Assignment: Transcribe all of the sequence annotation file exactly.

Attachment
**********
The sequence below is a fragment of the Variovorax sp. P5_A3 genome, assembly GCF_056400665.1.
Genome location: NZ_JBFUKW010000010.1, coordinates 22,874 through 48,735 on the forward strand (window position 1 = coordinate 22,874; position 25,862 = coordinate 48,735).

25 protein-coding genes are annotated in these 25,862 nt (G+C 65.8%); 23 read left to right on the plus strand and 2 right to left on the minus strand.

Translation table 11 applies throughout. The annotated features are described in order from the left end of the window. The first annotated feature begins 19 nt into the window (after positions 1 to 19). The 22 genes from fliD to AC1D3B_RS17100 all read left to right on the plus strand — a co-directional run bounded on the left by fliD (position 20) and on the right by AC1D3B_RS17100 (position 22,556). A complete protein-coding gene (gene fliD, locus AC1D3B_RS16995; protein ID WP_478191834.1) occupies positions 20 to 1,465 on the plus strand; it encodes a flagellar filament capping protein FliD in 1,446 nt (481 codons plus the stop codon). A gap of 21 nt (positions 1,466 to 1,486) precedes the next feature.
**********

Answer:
The sequence below is a fragment of the Variovorax sp. P5_A3 genome, assembly GCF_056400665.1.
Genome location: NZ_JBFUKW010000010.1, coordinates 22,874 through 48,735 on the forward strand (window position 1 = coordinate 22,874; position 25,862 = coordinate 48,735).

25 protein-coding genes are annotated in these 25,862 nt (G+C 65.8%); 23 read left to right on the plus strand and 2 right to left on the minus strand.

Translation table 11 applies throughout. The annotated features are described in order from the left end of the window. The first annotated feature begins 19 nt into the window (after positions 1 to 19). The 22 genes from fliD to AC1D3B_RS17100 all read left to right on the plus strand — a co-directional run bounded on the left by fliD (position 20) and on the right by AC1D3B_RS17100 (position 22,556). A complete protein-coding gene (gene fliD, locus AC1D3B_RS16995; protein ID WP_478191834.1) occupies positions 20 to 1,465 on the plus strand; it encodes a flagellar filament capping protein FliD in 1,446 nt (481 codons plus the stop codon). A gap of 21 nt (positions 1,466 to 1,486) precedes the next feature.